We've had more than our share of rain this summer, a fact backed by the weather experts. But last week's sunny days have harkened my thoughts to remembrances of how blessed a day can feel.
The recent spate of sunny days is more deeply appreciated because of the preceding months of wet. It can be easier to recapture fondness for something you haven't had for a while, which leads me to think I'd be awfully fond of a hot, semi-wet Montreal-style kiss right about now.
If the saying "absence makes the heart grow fonder" is true, then "togetherness can be a nightmare" should also be true, no?
Standing at my booth at the Addison County Fair and Field Days-seeing hordes of families pass by-enables me to understand how patience and tolerance are essential ingredients for building long-term love and commitment within a tight family unit. At the fair, I don't know for sure, but I can guess the families who're effectively utilizing patience and tolerance, simply by watching their children.
You don't have to look deeply, so much as you have to take your time looking into a child's eyes to guess if he or she is being reared with ample touches of patience and tolerance. Don't guess the rambunctious child is from a wild home and the tempered calm child is from the settled healthy home, because the opposite could be true. It's in the eyes I tell you.
My booth happened to set next to a gal with a sweet family unit consisting of a husband and four kids, all under the age of eight I believe, 'cept the husband of course. It was interesting for me to watch them interact, and very easy to see how the parents mixed just the right amount of discipline, with equal amounts of patience and tolerance, while also allowing the proper amount of leeway into their little ones lives. The kids were way full of energy, but they were considerate, and content, as were most all the kids I saw last week at the fair.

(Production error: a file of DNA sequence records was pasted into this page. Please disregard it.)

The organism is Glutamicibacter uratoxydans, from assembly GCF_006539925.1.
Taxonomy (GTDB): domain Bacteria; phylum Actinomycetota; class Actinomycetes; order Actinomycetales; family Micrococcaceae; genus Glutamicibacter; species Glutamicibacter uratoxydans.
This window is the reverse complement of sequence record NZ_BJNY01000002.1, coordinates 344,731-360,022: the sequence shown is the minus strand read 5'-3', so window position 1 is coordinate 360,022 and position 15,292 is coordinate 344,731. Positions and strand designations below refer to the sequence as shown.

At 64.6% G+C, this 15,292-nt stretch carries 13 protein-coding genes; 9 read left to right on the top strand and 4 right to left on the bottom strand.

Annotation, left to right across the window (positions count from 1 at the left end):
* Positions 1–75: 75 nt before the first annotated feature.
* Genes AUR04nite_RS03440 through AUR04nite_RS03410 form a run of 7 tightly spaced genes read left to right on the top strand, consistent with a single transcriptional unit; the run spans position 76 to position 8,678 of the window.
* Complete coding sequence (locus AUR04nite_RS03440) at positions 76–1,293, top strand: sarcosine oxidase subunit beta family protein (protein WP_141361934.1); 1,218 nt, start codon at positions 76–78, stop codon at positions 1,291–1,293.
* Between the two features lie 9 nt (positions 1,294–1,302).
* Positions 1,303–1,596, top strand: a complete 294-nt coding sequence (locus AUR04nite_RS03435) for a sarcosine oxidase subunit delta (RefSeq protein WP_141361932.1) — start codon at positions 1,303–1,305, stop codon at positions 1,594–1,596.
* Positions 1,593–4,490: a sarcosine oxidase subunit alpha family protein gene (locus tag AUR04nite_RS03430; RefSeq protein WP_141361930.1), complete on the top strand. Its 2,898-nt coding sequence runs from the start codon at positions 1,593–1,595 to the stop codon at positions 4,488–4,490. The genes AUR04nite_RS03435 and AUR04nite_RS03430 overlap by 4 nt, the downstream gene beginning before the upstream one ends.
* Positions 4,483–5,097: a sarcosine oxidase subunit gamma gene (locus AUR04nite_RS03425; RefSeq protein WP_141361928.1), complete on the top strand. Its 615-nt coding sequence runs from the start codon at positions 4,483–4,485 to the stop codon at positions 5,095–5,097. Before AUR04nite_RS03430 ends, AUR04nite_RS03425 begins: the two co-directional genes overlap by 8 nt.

How the hang you parents manage to do the extremely difficult work of raising children is beyond me. Nice job. I can barely remember not to leave the house without my Shaw's card.
Two beautiful women stopped by my booth to share feelings they have about the intent of my comedy. A young women with two children told me she feels my material is very often disrespectful of Vermonters. She also feels the heavy Vermont accent I affect isn't close to being accurate. The entire time we spoke, nearly five minutes, she wore a smile. She laughed a handful of times too, and never once did I detect an ounce of anger directed toward me.
Not 90 minutes later, a second woman walked by my booth looking like she wanted to rest; I offered her my extra seat. She was a strong healthy gal-I'm going to guess, maybe, early seventies. Though she could easily have been one of those folks who're much older than they look. She told me that when she hears me on the radio she often thinks I'm trying to put down native Vermonters.
I told my senior visitor, as I did the first women, that in fact my character and entire brand is built on my love of Vermont and Vermonters, and I try my best to speak in deference to the Vermonter. I told them that I always try to present my bits in such a way as to promote how the native working class Vermonter is, if not always, at least most often, as or more intelligent then the standard highly educated professional. After giving each gal an example of one of my stories, both ladies, the older one more so, thought they understood my intentions more clearly.
Any honest reaction to my material is pure and legitimate and I would never try to defend it. I only offer the person another pass of the offending piece, to see if they might pick-up something they hadn't as they sat in the theatre and heard it the first time through. If after hearing my stuff a second time doesn't effect their first reaction, that's fine. I respect their feelings. I'm tolerant
My show, material, character and brand, isn't the point of this piece. The point is, both ladies showed tolerance for me by taking time to try and understand my position.
Tolerance. It's a funny word when you look at it isn't it? It's also very difficult to be tolerant. I'm not even sure the above piece is addressing what tolerance is, but I tried. Thanks, ladies, for being tolerant of my show. Thanks readers for being tolerant of this piece on tolerance.
Rusty DeWees tours Vermont and Northern New York with his act "The Logger." His column appears weekly. He can be reached at firstname.lastname@example.org. Listen for The Logger, Rusty DeWees, Thursdays at 7:40 on the Big Station, 98.9 WOKO or visit his website at www.thelogger.com